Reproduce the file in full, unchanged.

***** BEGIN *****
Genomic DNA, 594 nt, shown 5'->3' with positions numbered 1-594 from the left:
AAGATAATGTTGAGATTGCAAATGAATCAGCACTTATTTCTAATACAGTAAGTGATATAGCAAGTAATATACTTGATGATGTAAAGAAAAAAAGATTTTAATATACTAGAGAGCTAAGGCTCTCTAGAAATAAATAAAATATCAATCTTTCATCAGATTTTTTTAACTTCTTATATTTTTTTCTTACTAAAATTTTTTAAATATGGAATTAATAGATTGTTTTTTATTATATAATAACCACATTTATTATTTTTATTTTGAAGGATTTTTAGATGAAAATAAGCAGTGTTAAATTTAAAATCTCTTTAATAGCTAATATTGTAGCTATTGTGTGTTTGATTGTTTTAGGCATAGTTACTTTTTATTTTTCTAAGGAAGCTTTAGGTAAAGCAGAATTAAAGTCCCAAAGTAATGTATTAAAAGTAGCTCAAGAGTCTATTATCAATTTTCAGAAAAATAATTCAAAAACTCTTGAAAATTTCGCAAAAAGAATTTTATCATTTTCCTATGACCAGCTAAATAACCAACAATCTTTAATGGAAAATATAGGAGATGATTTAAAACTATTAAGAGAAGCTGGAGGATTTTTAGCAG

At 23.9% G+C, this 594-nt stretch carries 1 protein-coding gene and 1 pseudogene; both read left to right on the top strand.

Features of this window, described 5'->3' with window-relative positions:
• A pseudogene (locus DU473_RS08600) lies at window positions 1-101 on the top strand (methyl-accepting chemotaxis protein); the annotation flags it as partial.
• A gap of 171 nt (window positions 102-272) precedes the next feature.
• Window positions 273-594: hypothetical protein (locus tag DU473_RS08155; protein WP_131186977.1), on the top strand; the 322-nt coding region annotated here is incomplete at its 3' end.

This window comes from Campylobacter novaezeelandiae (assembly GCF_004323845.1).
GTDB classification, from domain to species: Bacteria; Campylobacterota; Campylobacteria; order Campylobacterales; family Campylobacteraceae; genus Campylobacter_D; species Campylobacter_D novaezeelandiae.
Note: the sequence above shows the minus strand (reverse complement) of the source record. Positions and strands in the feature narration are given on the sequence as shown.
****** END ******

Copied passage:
Genomic DNA, 594 nt, shown 5'->3' with positions numbered 1-594 from the left:
AAGATAATGTTGAGATTGCAAATGAATCAGCACTTATTTCTAATACAGTAAGTGATATAGCAAGTAATATACTTGATGATGTAAAGAAAAAAAGATTTTAATATACTAGAGAGCTAAGGCTCTCTAGAAATAAATAAAATATCAATCTTTCATCAGATTTTTTTAACTTCTTATATTTTTTTCTTACTAAAATTTTTTAAATATGGAATTAATAGATTGTTTTTTATTATATAATAACCACATTTATTATTTTTATTTTGAAGGATTTTTAGATGAAAATAAGCAGTGTTAAATTTAAAATCTCTTTAATAGCTAATATTGTAGCTATTGTGTGTTTGATTGTTTTAGGCATAGTTACTTTTTATTTTTCTAAGGAAGCTTTAGGTAAAGCAGAATTAAAGTCCCAAAGTAATGTATTAAAAGTAGCTCAAGAGTCTATTATCAATTTTCAGAAAAATAATTCAAAAACTCTTGAAAATTTCGCAAAAAGAATTTTATCATTTTCCTATGACCAGCTAAATAACCAACAATCTTTAATGGAAAATATAGGAGATGATTTAAAACTATTAAGAGAAGCTGGAGGATTTTTAGCAG

At 23.9% G+C, this 594-nt stretch carries 1 protein-coding gene and 1 pseudogene; both read left to right on the top strand.

Features of this window, described 5'->3' with window-relative positions:
• A pseudogene (locus DU473_RS08600) lies at window positions 1-101 on the top strand (methyl-accepting chemotaxis protein); the annotation flags it as partial.
• A gap of 171 nt (window positions 102-272) precedes the next feature.
• Window positions 273-594: hypothetical protein (locus tag DU473_RS08155; protein WP_131186977.1), on the top strand; the 322-nt coding region annotated here is incomplete at its 3' end.

This window comes from Campylobacter novaezeelandiae (assembly GCF_004323845.1).
GTDB classification, from domain to species: Bacteria; Campylobacterota; Campylobacteria; order Campylobacterales; family Campylobacteraceae; genus Campylobacter_D; species Campylobacter_D novaezeelandiae.
Note: the sequence above shows the minus strand (reverse complement) of the source record. Positions and strands in the feature narration are given on the sequence as shown.